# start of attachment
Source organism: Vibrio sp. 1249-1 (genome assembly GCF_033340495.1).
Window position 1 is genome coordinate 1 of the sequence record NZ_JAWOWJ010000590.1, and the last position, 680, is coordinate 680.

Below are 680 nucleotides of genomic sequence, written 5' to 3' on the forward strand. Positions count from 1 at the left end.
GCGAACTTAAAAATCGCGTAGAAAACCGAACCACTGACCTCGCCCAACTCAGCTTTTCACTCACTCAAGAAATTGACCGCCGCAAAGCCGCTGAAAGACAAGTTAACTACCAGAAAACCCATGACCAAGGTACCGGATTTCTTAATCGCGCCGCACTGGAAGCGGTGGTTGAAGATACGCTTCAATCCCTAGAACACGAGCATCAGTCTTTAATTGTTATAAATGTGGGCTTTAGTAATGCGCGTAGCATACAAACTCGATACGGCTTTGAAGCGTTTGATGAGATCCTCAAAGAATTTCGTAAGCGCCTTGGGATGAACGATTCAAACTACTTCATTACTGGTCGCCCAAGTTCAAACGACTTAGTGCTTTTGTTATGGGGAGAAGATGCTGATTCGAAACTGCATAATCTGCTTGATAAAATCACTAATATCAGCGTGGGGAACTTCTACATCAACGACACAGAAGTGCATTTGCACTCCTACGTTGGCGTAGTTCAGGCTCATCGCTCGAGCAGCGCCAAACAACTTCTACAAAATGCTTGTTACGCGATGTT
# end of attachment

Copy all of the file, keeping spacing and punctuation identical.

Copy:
Source organism: Vibrio sp. 1249-1 (genome assembly GCF_033340495.1).
Window position 1 is genome coordinate 1 of the sequence record NZ_JAWOWJ010000590.1, and the last position, 680, is coordinate 680.

Below are 680 nucleotides of genomic sequence, written 5' to 3' on the forward strand. Positions count from 1 at the left end.
GCGAACTTAAAAATCGCGTAGAAAACCGAACCACTGACCTCGCCCAACTCAGCTTTTCACTCACTCAAGAAATTGACCGCCGCAAAGCCGCTGAAAGACAAGTTAACTACCAGAAAACCCATGACCAAGGTACCGGATTTCTTAATCGCGCCGCACTGGAAGCGGTGGTTGAAGATACGCTTCAATCCCTAGAACACGAGCATCAGTCTTTAATTGTTATAAATGTGGGCTTTAGTAATGCGCGTAGCATACAAACTCGATACGGCTTTGAAGCGTTTGATGAGATCCTCAAAGAATTTCGTAAGCGCCTTGGGATGAACGATTCAAACTACTTCATTACTGGTCGCCCAAGTTCAAACGACTTAGTGCTTTTGTTATGGGGAGAAGATGCTGATTCGAAACTGCATAATCTGCTTGATAAAATCACTAATATCAGCGTGGGGAACTTCTACATCAACGACACAGAAGTGCATTTGCACTCCTACGTTGGCGTAGTTCAGGCTCATCGCTCGAGCAGCGCCAAACAACTTCTACAAAATGCTTGTTACGCGATGTT